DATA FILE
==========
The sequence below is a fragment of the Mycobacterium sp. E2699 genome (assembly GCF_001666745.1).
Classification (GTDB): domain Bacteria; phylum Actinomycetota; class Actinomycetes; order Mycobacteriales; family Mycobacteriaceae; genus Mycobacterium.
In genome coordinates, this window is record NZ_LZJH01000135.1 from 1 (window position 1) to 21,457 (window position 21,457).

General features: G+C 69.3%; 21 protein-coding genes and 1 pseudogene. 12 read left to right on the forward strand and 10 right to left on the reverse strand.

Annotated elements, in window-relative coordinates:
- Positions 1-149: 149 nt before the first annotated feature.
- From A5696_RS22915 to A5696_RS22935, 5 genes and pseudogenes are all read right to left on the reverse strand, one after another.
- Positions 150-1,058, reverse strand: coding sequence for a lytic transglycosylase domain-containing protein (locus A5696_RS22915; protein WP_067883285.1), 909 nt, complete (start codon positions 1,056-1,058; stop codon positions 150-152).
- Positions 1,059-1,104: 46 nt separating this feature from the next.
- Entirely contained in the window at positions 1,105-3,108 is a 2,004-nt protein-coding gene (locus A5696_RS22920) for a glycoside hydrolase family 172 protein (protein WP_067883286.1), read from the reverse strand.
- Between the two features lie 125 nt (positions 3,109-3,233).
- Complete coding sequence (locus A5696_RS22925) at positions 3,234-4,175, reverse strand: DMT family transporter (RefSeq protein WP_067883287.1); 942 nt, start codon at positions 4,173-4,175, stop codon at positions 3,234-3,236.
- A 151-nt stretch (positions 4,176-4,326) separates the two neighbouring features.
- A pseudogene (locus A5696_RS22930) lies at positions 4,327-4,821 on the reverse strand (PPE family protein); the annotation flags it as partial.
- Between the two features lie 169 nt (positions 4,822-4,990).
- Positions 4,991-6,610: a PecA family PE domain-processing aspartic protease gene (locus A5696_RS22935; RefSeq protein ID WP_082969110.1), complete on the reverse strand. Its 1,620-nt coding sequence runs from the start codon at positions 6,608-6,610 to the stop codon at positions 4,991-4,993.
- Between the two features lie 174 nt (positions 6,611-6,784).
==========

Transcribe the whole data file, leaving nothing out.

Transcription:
The sequence below is a fragment of the Mycobacterium sp. E2699 genome (assembly GCF_001666745.1).
Classification (GTDB): domain Bacteria; phylum Actinomycetota; class Actinomycetes; order Mycobacteriales; family Mycobacteriaceae; genus Mycobacterium.
In genome coordinates, this window is record NZ_LZJH01000135.1 from 1 (window position 1) to 21,457 (window position 21,457).

General features: G+C 69.3%; 21 protein-coding genes and 1 pseudogene. 12 read left to right on the forward strand and 10 right to left on the reverse strand.

Annotated elements, in window-relative coordinates:
- Positions 1-149: 149 nt before the first annotated feature.
- From A5696_RS22915 to A5696_RS22935, 5 genes and pseudogenes are all read right to left on the reverse strand, one after another.
- Positions 150-1,058, reverse strand: coding sequence for a lytic transglycosylase domain-containing protein (locus A5696_RS22915; protein WP_067883285.1), 909 nt, complete (start codon positions 1,056-1,058; stop codon positions 150-152).
- Positions 1,059-1,104: 46 nt separating this feature from the next.
- Entirely contained in the window at positions 1,105-3,108 is a 2,004-nt protein-coding gene (locus A5696_RS22920) for a glycoside hydrolase family 172 protein (protein WP_067883286.1), read from the reverse strand.
- Between the two features lie 125 nt (positions 3,109-3,233).
- Complete coding sequence (locus A5696_RS22925) at positions 3,234-4,175, reverse strand: DMT family transporter (RefSeq protein WP_067883287.1); 942 nt, start codon at positions 4,173-4,175, stop codon at positions 3,234-3,236.
- A 151-nt stretch (positions 4,176-4,326) separates the two neighbouring features.
- A pseudogene (locus A5696_RS22930) lies at positions 4,327-4,821 on the reverse strand (PPE family protein); the annotation flags it as partial.
- Between the two features lie 169 nt (positions 4,822-4,990).
- Positions 4,991-6,610: a PecA family PE domain-processing aspartic protease gene (locus A5696_RS22935; RefSeq protein ID WP_082969110.1), complete on the reverse strand. Its 1,620-nt coding sequence runs from the start codon at positions 6,608-6,610 to the stop codon at positions 4,991-4,993.
- Between the two features lie 174 nt (positions 6,611-6,784).